Can a $599 M2 Mac mini Compete with a $13,000 Mac Pro for Color Grading in Resolve?

Apple has finally packed the M2 chip (and the brand-new Pro variant) into a desktop computer. Perhaps surprisingly it was the diminutive Mac mini. While the Mac mini is getting its second Apple Silicon update the Mac Pro is still sitting around with older Intel chips.

When the Pro was released it was a very powerful machine when configured properly, but does that price hold up against the new, even more affordable M2 Mac mini?

If you are curious about the performance potential of each machine we have Michael Tobin to thank for a comparison. He pits a base $599 Mac mini with M2 chip up against a $13,000 Mac Pro.

When the Mac Pro was released in 2019 it was the best option for creatives – if you could afford it. You had to get some serious upgrades in there to make it as good as you might want it to be for the price. It did get costly and this configuration with an 8-core CPU ended up costing $13,000.

Now a few years since the Mac Pro’s launch we have seen multiple generations of Apple Silicon and they are impressive. We really want to see how these new, much cheaper Macs compare to what was the top-of-the-line just a few years ago.

Image Credit: Apple

Disk Speed

Before he even gets into editing performance he checks out the SSD speeds of all his computers, including a base M1 MacBook Pro.

  • M1 MacBook Pro: 609 MB/s Write, 901 MB/s Read
  • M2 Mac mini: 1,363 MB/s Write, 1,510 MB/s Read
  • Mac Pro w/ Aftermarket NVMe: 2,565 MB/s Write, 2,789 MB/s Read
  • Mac Pro w/ OWC Accelsior: 5,365 MB/s Write, 6,795 MB/s Read

Well, compared to the Apple Silicon base models (which are not upgradeable) the Mac Pro’s ability to take some standard drives makes it capable of reaching speeds multiple times faster than the M-series models.

Resolve Startup

One thing you might be looking to improve is your app opening speeds.

  • M1 MacBook Pro: 32 seconds
  • M2 Mac mini: 25 seconds
  • Mac Pro: 38 seconds

In this case the M-series chips do seem to show some noticeable improvements to how quickly the Mac can load up the apps.

Not sure if this will impact real-world situations, but it is nice to see that the new Macs are more responsive and this should be the entire computer could feel a bit snappier.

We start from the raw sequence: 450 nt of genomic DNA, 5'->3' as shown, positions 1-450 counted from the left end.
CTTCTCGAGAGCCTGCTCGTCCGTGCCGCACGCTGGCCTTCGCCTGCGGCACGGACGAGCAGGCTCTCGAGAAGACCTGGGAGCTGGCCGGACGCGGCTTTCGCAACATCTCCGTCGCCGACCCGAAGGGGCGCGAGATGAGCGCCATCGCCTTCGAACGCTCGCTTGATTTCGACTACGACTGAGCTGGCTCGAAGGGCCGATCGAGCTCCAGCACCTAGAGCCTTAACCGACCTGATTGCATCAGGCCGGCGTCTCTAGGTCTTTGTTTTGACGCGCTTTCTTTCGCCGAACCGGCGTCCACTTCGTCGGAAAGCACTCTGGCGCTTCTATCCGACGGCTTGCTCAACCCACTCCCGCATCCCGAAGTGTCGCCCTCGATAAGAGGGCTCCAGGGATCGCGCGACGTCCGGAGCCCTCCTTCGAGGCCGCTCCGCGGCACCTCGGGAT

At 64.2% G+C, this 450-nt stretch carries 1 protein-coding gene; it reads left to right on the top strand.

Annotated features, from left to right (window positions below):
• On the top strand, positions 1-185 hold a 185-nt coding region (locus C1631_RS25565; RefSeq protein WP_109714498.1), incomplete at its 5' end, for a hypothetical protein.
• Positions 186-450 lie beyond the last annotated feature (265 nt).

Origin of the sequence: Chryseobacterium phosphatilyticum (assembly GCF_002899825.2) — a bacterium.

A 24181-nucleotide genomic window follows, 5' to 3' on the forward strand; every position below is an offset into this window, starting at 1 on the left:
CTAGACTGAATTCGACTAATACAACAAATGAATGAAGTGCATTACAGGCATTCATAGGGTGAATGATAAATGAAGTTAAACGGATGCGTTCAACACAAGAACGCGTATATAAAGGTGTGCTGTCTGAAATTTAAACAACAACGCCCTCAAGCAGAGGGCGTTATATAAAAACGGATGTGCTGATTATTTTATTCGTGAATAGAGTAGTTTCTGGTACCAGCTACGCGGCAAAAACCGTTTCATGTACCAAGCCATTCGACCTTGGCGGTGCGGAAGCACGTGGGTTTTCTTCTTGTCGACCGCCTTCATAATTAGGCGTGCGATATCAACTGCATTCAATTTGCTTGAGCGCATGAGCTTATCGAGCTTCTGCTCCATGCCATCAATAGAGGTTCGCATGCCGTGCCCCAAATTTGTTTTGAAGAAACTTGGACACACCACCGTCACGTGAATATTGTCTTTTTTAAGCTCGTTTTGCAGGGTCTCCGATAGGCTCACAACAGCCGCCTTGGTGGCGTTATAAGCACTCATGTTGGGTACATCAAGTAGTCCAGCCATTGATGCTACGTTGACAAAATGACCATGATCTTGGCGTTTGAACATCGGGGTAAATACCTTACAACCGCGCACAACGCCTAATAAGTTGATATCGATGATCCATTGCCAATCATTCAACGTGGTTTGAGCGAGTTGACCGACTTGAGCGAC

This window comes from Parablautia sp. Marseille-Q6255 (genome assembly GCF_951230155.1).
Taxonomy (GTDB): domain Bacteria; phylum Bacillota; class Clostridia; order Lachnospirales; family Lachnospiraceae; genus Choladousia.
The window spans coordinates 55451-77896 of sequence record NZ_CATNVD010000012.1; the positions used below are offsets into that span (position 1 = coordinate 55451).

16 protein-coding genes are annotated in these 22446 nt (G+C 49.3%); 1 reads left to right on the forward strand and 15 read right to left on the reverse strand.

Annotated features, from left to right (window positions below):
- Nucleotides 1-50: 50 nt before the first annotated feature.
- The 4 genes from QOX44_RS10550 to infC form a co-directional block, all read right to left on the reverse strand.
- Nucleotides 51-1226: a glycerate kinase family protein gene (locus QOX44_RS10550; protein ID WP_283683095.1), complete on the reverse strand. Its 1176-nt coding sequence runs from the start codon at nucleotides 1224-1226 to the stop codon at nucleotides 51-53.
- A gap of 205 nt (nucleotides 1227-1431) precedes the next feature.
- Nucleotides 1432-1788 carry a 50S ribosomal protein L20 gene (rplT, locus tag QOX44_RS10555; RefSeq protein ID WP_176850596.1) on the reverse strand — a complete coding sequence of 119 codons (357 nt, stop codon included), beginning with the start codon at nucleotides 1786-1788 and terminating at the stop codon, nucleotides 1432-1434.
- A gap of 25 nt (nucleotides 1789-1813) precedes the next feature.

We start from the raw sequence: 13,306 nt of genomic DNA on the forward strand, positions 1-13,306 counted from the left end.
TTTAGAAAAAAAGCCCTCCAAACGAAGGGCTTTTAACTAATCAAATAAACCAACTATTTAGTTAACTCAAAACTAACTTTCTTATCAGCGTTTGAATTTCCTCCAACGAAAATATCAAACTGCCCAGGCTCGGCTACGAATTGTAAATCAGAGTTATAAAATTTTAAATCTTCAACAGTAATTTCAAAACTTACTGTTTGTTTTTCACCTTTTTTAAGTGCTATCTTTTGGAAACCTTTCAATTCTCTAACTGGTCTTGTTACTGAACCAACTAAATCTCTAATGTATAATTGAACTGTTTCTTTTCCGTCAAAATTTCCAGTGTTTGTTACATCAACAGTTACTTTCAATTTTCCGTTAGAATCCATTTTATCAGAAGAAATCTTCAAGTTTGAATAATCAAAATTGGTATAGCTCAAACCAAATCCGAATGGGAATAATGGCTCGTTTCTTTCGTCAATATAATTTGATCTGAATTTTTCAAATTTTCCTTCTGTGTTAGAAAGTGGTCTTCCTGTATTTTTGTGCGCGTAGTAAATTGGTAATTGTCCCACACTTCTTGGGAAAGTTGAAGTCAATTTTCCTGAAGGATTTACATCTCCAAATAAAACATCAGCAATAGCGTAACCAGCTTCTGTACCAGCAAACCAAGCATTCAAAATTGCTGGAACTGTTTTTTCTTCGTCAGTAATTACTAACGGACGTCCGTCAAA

Image Credit: Apple

Editing Performance

Now for the real tests. A 6.5-minute 4K project is pulled up on each computer. On the M1 MacBook Pro you can see there is some lag when scrubbing through the playhead and the playback is very rough with the effects on.

Without the effects it does manage to play in real-time. At quarter resolution you can have some of the clips with fewer effects running well enough.

The Mac Pro working on the same project is much, much better. It doesn’t have any real lag when moving through the timeline at full resolution with effects on. It’s super responsive as well.

This is the Mac Pro really showing off why it was so good when it came out and still holds up today for most standard work.

Onto the M2 Mac mini! It is a noticeable improvement over the M1, but it still isn’t quite as responsive as the Mac Pro.

It is also struggling with full resolution playback with effects turned on. It may be a slight improvement over the M1 but isn’t quite to the level of the Mac Pro.

Image Credit: Apple

Export Test

Last up is the export tests. He uses the same project he just did the editing performance comparisons with.

  • M1 MacBook Pro: 55 minutes (H.264)
  • M2 Mac mini: 29 minutes (H.264)
  • Mac Pro: 5 minutes (H.264), <5 minutes (H.265)

Alright, so the Mac Pro absolutely dominates here. The complexity of a real project shows where the extra power and hardware actually comes in handy.

The M1 and M2 computers didn’t even get to finish their H.265 versions with an extended wait time. The M2 is a major improvement over the M1 but it still doesn’t hold up here.

Now, we are talking about base models for the M-series chips and with that context we can say that it is incredible that practically anyone can get one of these and work with a pro-level project.

Though for working pros you’ll definitely be better off looking at the Pro and Max variants of the Apple Silicon chips or stick to a computer that works today until we see what Apple is working on with the next version of the Mac Pro.

What do you think about the Apple Silicon models compared to the 2019 Mac Pro?

[source: michael tobin]

Order Links:

  • Apple Mac mini w/ M2 Chip (B&H, Amazon)
  • Apple Mac mini w/ M2 Pro Chip (B&H, Amazon)
  • Apple Mac Pro (B&H)

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